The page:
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UNITED STATES

Super Tuesday’s dominance highlights how presidential selection process can exclude voters

Published:Monday | March 4, 2024 | 12:06 AM
Candidate supporters stand outside a polling location in the presidential primary election, on January 23, in Windham, New Hampshire.
Candidate supporters stand outside a polling location in the presidential primary election, on January 23, in Windham, New Hampshire.

WASHINGTON (AP):

As an independent, Christian Miller can’t vote in Pennsylvania’s closed presidential primary in April. He said it wouldn’t matter even if he could.

“You’re not really voting for anything,” said Miller, who left the Democratic Party in 2022. “Every election I’ve ever seen, the candidates have been decided by the time they get to Pennsylvania.”

Pennsylvania is a crucial presidential swing state and the fifth most populous in the country. And yet holding a primary so much later than other states means its voters often have little say in choosing the presidential contenders. It’s the same for voters in much of the rest of the country.

That dynamic is even more pronounced this year with the front-runners for both major parties in overwhelming position to become the presumptive nominees on or not long after Super Tuesday, traditionally the biggest day on the election calendar when 16 states hold contests.

Academics and democracy analysts said the presidential primary system, in which a small percentage of the nation’s voters often determines the candidates, is one of several quirks that make the United States stand out. To some, it raises questions about whether the world’s oldest and most prominent democracy might also be among the least representative.

Voter attitudes might be different if the US were more like many countries in the European Union that give all voters a slate of candidates from different parties and then hold a run-off with the top vote-getters, said Danielle Piatkiewicz, deputy chief operating officer at the Alliance of Democracies Foundation, a Denmark-based think-tank.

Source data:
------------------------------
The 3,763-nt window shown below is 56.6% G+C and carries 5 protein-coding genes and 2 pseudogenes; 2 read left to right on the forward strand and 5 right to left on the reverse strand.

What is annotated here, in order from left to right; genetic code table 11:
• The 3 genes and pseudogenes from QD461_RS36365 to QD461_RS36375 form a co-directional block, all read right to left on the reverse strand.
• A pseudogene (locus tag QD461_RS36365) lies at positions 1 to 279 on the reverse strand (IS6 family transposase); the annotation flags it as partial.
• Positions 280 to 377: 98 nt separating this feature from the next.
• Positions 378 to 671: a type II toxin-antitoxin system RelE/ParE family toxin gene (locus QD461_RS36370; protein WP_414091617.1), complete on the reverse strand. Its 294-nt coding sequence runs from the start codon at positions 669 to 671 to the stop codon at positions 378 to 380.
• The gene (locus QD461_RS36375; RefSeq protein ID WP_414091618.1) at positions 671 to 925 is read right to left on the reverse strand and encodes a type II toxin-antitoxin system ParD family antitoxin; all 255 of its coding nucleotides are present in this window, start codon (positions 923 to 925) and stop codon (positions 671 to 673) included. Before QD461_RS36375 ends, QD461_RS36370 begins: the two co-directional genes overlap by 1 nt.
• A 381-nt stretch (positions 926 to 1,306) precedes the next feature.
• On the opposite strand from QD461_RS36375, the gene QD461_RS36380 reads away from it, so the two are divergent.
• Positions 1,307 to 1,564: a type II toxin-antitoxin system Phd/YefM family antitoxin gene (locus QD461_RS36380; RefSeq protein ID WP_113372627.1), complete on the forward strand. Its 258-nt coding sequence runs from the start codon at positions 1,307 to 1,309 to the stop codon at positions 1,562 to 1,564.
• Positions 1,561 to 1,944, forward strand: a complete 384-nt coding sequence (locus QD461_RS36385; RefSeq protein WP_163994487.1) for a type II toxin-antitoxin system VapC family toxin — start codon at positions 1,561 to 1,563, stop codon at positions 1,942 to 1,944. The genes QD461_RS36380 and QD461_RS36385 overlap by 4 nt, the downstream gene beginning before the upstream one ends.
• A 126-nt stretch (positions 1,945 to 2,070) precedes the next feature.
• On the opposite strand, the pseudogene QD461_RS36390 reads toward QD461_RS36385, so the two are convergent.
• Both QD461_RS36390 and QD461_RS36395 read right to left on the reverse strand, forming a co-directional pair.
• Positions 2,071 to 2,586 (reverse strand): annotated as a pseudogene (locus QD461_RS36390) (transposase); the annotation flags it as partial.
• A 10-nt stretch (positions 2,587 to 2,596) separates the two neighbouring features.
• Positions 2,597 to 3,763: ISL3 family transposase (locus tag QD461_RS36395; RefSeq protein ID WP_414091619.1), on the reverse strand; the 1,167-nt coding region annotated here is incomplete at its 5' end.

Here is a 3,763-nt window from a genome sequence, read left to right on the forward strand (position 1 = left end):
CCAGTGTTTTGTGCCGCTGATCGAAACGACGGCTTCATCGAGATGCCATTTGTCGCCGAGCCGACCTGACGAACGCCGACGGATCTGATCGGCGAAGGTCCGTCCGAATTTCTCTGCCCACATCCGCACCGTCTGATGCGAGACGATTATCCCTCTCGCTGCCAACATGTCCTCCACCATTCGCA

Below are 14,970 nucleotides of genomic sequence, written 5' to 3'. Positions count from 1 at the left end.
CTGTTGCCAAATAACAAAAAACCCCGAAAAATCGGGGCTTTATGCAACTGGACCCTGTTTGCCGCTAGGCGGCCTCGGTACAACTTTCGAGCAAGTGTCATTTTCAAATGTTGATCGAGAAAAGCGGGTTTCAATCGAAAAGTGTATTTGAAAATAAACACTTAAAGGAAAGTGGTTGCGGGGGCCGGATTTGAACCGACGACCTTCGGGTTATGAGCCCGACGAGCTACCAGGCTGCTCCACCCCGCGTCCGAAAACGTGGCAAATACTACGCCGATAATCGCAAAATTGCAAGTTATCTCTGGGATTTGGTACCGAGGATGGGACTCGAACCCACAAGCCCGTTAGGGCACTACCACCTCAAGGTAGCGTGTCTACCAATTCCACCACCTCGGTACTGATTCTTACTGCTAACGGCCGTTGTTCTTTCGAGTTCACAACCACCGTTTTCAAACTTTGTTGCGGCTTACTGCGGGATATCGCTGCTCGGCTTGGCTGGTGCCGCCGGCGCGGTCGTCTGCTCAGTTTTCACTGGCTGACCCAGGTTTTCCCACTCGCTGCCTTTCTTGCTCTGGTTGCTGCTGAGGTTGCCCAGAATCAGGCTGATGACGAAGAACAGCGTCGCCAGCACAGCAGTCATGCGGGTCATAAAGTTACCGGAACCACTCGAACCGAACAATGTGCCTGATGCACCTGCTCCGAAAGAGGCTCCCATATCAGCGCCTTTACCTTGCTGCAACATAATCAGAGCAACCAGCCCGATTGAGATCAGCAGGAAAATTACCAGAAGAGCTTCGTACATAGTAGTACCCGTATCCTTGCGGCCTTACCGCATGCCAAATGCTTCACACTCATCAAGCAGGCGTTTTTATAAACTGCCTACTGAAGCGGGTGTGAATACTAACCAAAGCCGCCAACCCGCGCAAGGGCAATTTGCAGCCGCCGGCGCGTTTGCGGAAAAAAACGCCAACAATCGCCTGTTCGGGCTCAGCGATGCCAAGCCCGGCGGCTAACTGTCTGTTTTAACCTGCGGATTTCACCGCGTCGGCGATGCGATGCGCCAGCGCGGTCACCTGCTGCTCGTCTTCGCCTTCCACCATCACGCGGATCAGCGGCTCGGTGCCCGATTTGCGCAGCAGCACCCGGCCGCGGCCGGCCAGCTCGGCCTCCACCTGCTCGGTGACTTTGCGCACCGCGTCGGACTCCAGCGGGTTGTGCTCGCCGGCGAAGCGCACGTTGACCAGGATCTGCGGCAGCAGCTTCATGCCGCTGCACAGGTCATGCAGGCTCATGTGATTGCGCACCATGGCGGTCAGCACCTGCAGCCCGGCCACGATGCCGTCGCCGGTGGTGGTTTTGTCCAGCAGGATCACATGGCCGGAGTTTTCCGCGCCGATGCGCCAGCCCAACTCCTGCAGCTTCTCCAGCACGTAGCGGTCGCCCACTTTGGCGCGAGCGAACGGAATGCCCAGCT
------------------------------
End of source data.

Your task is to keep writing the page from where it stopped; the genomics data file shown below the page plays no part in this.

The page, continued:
“You don’t have the frustrations of where it’s an either or system,” she said. “Usually you can find a political party that meets your needs.”

Attention to America’s primary system is especially notable this year, a historic one for elections around the world and as polls have consistently shown a deep lack of enthusiasm for a rematch between Democratic President Joe Biden and his predecessor, Republican Donald Trump.

As Tuesday’s contests near, Biden and Trump appear on their way to securing their parties’ nominations even though just eight states will have awarded delegates through presidential primaries or party caucuses by then.

Paula Stevens, 73, is one of those voters unhappy with the candidate options and frustrated that the contests are likely to be decided by the time she is able to vote on March 19, the date of Ohio’s primary.

Grocery shopping north of Columbus, Stevens said she will pass on this year’s presidential contest. She registered Republican in 2016 specifically to vote against Trump, but can’t support Biden this year.

“There’s no choice,” she said.

Nick Troiano, founding executive director of the group Unite America, said the system also fails to engage independent voters, who are prohibited from voting in presidential primaries in 22 states. That’s 24 million voters who end up “stuck with the party nominees” without selecting them, he said.

He said gerrymandering of congressional and state legislative districts highlights another consequence of independents being excluded from many party primaries.

“The primaries are really the only elections that matter because the districts are so uncompetitive these days,” he said.

More than 80 per cent of congressional districts are decided in the primary because the districts lean so heavily in favour of one party or the other. But a much smaller percentage of voters cast ballots in those races: “So we have a rule of the minority, not the majority,” he said.

It’s yet another aspect of elections in the US that sets the country apart. In most states, a partisan legislature draws the legislative and congressional districts and can do so in a way that ensures it will hold on to, and perhaps expand, its power.